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Three Things to Know About Jim Knowles’ 4-2-5 Defensive Scheme

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Heading into the season opener against Missouri State in a little over three weeks (!!), there is a lot of excitement and intrigue around this Oklahoma State football team. From the quarterback position to who’s going to replace the production at wide receiver, there is a lot of interest on the offensive side of the ball. In addition, there are many questions on defense stemming from the hiring of defensive coordinator Jim Knowles and his 4-2-5 scheme.

As the Cowboys get set to start their season, I wanted to highlight a few things that will look different in regards to Oklahoma State’s defense this season. Since both Duke, Knowles’ former team, and OSU played Baylor last season, I focused on that matchup in my analysis below.

1. Cornerbacks Playing Tight, Man Coverage

Knowles likes to have his cornerbacks in a field/boundary technique. He will take the faster, more athletic corner and put him in space, or to the field, and have the other cornerback line up towards the shorter side of the field, or the boundary. This concept allows the same defensive players to work off each other in the same areas, which builds familiarity throughout the season and makes it easier to determine if someone is aligned incorrectly.

Per GoPokes.com, A.J. Green will most likely be lined up as the field cornerback and Rodarius Williams will play the boundary. Both players could be interchangeable at these positions, but Green is slightly faster, so Knowles will most likely put him in space.

In Knowles’ scheme, there is frequent use of man-to-man coverage. His Duke teams would run man in Cover 1 and work in a fair amount of Cover 2 and Cover 3. In this 4-2-5 defense, the cornerbacks will end up isolated on the sidelines with help back towards the inside. Knowles likes to have speed in his secondary and wants to play as aggressive as possible.

Below are a few examples of the type of man-to-man coverage Knowles likes his cornerbacks to play.


 

This looks quite different from how former Cowboy defensive coordinator Glenn Spencer lined up his defensive backs against the Bears.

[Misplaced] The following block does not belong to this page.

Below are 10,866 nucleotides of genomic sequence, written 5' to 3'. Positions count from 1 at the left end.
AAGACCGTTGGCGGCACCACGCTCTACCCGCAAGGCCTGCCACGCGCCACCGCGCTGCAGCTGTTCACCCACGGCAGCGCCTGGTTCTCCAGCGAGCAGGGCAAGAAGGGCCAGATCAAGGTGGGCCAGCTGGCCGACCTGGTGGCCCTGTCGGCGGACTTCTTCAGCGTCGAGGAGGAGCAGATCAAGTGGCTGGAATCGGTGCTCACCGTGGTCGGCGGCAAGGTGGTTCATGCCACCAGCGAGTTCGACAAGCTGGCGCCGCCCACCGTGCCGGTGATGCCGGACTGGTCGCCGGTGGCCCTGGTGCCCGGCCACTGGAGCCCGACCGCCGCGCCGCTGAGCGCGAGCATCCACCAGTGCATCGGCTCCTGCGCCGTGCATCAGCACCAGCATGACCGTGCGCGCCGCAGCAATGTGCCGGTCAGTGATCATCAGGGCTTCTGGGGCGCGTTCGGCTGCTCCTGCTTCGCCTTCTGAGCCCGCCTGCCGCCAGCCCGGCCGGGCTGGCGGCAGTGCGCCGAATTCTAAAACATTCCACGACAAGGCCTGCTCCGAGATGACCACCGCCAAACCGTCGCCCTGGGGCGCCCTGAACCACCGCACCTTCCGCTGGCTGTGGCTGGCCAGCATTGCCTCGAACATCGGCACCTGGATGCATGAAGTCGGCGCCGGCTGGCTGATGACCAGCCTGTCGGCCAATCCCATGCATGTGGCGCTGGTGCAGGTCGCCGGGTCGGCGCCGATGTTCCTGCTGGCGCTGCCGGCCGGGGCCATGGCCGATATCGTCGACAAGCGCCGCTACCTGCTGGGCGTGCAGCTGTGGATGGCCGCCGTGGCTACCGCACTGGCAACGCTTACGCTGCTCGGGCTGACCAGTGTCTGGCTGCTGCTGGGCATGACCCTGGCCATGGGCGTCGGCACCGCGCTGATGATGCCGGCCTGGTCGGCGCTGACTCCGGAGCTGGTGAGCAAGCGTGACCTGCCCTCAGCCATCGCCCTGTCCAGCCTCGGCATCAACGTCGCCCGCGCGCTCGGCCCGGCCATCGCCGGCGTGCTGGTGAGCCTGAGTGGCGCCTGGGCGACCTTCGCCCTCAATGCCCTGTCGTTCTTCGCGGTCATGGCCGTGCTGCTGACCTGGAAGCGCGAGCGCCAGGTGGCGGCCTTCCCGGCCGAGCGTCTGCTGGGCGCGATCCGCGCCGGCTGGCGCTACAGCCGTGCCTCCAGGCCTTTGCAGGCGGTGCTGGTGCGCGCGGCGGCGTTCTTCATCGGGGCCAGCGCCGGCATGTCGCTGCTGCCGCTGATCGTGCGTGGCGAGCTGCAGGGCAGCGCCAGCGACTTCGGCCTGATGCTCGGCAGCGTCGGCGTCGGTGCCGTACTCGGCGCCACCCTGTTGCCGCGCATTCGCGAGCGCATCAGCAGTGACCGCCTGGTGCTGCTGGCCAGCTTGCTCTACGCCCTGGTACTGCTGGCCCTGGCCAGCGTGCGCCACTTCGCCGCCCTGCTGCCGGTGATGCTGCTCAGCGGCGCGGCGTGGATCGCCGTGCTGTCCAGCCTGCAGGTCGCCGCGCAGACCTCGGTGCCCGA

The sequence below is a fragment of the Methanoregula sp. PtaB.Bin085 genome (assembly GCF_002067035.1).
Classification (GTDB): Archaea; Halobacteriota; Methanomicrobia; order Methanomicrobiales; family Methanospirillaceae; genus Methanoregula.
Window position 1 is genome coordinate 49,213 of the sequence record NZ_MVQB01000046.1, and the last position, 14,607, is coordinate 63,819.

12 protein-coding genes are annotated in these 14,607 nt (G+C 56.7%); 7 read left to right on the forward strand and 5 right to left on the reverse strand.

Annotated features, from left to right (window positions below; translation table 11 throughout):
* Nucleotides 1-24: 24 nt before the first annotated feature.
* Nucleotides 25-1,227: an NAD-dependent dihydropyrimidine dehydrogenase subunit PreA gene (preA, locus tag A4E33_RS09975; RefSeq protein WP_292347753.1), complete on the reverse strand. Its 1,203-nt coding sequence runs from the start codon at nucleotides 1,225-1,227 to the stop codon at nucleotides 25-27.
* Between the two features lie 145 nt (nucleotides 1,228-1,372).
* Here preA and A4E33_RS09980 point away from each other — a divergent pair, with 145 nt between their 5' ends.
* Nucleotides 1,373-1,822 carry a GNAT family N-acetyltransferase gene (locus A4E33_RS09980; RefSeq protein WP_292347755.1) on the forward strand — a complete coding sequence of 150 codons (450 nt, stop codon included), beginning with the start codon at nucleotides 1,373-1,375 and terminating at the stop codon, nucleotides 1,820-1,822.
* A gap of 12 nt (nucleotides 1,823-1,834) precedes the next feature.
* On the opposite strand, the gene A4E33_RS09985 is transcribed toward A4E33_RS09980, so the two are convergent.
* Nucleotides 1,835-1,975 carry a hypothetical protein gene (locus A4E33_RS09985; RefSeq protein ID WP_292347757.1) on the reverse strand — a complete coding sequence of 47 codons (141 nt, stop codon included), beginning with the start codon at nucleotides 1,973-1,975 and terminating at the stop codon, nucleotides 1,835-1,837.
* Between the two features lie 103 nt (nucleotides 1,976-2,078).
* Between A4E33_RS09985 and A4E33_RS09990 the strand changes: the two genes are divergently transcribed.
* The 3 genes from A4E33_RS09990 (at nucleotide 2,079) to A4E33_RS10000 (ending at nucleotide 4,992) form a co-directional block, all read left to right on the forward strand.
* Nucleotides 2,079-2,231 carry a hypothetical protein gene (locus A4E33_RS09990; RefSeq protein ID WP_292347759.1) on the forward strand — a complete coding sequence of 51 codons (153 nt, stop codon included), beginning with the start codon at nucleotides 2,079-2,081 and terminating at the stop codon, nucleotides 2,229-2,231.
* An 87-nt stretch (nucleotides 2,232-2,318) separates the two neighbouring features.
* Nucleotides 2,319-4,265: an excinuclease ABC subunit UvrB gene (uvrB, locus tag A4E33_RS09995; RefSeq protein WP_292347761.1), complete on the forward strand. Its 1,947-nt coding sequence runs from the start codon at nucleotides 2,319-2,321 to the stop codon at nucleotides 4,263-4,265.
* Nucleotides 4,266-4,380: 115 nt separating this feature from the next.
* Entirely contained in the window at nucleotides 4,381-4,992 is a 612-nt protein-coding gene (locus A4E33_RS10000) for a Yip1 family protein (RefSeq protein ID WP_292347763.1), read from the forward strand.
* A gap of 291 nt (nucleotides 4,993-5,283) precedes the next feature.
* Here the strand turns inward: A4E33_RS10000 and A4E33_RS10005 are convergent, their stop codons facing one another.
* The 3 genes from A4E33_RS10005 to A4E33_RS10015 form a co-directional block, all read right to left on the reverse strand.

There are pros and cons of both styles. As you can see from the videos above, Spencer gave up the short and intermediate routes to take away the deep ball. In turn, Knowles puts a lot of trust in his cornerbacks to hold their own and make a play. This can occasionally lead to the defense getting burned, but I think Green and Williams are talented enough to handle this responsibility on the outside. However, behind them on the depth chart there is a great deal of uncertainty.

2. Aggressiveness on Third Down

Aggressiveness on third down was a hot topic for Oklahoma State fans during the Spencer era. People felt the former Cowboy DC was too lax in his coverage and didn’t bring enough pressure. But this will not be the case with Knowles, as he will be in press man coverage and will dial up the blitz on third-and-long more times than not.

Below you will see Duke bringing two extra guys on third-and-7 which forces Baylor quarterback Zach Smith to make a quick throw before his receiver can get across the first down marker.

 

Here Knowles brings the heat again on third down and this time it leads to a strip sack and a fumble recovery for the Blue Devils.

 

In comparison, even though Spencer did a good job of mixing in the blitz, there were still times where the lack of pressure led to big plays for the Bears.

 

In the clip above, Smith has all the time in the world to throw the ball and finds his receiver in the middle of the Cowboys’ zone defense.

Similar to man coverage, this aggressive philosophy can lead to big stops for the defense and force many three-and-outs, however, it can also result in explosive plays for the offense as there aren’t as many defenders back in coverage.

3. Safeties Attacking the Run

The last point I wanted to touch on is the aggressiveness of the safeties in Knowles’ 4-2-5 scheme. The safeties will play everything more flat-footed and will often take their first step towards the line of scrimmage in anticipation of the run. They are required to be an edge defender against the rush, along with their normal responsibilities in the passing game.

The “Bandit” safety in Knowles defense is the most similar the “Star” position in Spencer’s scheme. This is where linebacker-turned-safety Kenneth Edison-McGruder will be lined up for the Cowboys. The Bandit will be the primary run-stopper at the safety position, although all of Knowles’ safeties are expected to play a role in stopping the rushing attack.

In the video below, you see almost no hesitation from the safety as he makes his move towards the line of scrimmage.

 

Here’s another example of the safety making a play against the run.

 

As opposed to Spencer’s scheme where the safeties first step is usually a bail out into coverage.


 

Again, Knowles style here will result in key stops in the running game, but also allows for the big play over the top if the safety bites on the run fake in the RPO-happy Big 12.

One thing is for certain, there will be no shortage of excitement on the defensive side of the ball this season. The aggressiveness will be there with Knowles and the Cowboy defense. Hopefully we see the same success with this style that Duke has seen in recent years. Knowles has shown a lot of energy in fall camp and the players seem to be buying in, so there are reasons to be optimistic as we head into the start of the 2018 season.

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